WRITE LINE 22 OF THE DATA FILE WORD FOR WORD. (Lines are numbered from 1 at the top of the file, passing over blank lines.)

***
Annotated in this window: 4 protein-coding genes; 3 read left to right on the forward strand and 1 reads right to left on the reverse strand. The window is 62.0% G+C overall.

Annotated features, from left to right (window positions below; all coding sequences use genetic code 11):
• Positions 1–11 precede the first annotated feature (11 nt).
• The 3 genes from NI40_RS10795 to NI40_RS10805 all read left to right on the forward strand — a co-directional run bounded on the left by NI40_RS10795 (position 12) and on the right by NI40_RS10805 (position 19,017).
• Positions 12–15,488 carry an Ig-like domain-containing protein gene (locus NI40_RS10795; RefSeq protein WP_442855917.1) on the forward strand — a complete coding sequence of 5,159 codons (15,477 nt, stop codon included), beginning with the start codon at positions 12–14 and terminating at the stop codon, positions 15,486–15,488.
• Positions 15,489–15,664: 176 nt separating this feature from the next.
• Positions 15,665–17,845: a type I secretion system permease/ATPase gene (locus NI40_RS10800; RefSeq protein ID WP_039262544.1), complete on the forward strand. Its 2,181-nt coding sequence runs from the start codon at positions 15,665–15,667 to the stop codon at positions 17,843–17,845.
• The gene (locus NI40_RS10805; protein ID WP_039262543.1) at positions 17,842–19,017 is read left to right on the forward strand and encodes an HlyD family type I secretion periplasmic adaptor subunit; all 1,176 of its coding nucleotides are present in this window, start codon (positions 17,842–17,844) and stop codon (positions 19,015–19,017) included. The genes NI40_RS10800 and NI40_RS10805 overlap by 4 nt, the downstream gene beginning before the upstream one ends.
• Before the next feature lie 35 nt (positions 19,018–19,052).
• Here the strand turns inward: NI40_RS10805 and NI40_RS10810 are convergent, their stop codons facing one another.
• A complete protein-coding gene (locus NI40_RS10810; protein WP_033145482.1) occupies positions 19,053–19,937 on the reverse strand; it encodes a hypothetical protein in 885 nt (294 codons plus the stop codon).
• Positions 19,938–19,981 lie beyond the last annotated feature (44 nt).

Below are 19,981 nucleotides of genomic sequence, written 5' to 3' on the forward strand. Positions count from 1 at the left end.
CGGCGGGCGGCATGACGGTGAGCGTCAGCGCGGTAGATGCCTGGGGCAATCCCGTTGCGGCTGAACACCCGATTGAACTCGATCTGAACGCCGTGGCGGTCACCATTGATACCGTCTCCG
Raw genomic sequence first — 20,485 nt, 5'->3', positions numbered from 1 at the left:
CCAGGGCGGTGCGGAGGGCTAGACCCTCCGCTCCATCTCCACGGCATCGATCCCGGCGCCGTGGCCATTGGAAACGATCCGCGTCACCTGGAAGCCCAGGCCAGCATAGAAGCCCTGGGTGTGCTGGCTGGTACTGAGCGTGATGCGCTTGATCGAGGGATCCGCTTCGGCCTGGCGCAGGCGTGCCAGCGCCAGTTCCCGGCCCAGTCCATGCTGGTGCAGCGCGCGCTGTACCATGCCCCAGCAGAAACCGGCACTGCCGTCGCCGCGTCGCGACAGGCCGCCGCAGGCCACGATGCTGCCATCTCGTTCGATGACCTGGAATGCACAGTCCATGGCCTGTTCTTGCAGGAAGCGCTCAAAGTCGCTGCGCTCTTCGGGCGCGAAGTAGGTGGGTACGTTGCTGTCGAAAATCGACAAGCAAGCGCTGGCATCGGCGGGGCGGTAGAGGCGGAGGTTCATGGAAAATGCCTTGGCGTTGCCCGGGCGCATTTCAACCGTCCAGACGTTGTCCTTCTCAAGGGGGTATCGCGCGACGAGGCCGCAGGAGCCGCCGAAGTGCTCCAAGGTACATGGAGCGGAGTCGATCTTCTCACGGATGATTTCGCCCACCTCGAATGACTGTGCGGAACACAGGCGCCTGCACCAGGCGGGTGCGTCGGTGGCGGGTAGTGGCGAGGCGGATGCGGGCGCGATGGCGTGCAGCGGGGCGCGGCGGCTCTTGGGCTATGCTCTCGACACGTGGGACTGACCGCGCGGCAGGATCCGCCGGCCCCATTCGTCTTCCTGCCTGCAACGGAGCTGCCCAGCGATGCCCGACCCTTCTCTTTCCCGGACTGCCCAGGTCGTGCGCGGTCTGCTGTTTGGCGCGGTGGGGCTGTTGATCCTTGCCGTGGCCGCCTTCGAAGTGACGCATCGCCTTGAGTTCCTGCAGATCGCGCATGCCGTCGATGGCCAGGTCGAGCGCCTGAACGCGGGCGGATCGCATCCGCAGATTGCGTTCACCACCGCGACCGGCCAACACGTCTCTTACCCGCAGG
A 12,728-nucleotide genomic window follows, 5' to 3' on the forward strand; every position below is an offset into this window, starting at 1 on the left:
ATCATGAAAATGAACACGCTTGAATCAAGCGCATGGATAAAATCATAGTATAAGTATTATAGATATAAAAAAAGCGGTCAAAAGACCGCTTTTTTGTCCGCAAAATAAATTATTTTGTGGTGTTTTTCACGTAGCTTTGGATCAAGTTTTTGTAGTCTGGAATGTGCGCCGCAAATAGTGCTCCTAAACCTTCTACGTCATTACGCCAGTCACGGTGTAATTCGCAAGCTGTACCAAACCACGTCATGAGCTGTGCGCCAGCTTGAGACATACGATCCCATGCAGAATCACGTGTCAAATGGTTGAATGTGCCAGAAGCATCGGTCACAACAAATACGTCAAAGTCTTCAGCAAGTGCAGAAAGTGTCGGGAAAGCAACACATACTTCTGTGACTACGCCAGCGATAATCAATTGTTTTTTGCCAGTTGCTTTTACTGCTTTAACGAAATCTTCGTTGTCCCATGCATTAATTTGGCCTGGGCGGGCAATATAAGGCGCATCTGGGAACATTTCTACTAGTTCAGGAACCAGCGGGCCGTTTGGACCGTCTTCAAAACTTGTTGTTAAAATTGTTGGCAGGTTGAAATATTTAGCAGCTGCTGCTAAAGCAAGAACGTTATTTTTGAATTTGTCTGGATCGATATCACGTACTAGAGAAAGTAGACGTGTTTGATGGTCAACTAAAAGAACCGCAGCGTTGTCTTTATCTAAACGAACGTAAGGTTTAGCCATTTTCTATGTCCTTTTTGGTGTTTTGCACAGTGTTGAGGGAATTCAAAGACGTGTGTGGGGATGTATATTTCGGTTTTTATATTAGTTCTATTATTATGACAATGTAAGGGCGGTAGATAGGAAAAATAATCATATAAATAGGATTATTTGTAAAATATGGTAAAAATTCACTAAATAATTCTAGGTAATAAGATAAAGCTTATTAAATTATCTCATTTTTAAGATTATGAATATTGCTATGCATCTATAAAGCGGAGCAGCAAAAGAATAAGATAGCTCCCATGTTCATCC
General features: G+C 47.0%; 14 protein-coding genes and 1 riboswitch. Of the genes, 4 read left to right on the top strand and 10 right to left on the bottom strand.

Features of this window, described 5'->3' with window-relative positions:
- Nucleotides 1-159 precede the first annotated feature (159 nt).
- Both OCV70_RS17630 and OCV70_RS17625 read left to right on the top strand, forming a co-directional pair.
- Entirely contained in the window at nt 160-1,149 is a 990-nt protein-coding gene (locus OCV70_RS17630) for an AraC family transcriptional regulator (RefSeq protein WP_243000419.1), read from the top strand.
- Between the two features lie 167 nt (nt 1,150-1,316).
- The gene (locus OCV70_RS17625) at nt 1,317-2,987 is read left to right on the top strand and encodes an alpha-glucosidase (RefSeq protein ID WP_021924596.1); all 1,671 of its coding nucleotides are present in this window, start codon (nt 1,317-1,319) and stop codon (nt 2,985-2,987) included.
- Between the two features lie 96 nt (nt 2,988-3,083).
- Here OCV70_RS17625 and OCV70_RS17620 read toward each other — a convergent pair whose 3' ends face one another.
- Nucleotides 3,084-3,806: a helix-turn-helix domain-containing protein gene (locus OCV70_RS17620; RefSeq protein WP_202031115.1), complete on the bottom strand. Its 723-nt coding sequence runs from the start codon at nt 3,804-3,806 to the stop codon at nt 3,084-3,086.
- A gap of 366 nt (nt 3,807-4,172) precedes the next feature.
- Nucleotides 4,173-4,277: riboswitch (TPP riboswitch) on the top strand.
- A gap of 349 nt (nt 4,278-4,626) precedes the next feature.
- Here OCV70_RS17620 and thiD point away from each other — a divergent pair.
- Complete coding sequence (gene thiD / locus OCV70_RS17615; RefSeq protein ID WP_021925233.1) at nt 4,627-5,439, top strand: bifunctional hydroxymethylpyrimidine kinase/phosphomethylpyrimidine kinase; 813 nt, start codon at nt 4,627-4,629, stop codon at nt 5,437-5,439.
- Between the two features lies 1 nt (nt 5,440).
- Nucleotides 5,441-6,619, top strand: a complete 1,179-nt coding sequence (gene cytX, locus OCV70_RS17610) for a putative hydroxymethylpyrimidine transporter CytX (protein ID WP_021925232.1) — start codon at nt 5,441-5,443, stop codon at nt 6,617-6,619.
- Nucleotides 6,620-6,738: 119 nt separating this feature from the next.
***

- Both OCV70_RS17630 and OCV70_RS17625 read left to right on the top strand, forming a co-directional pair.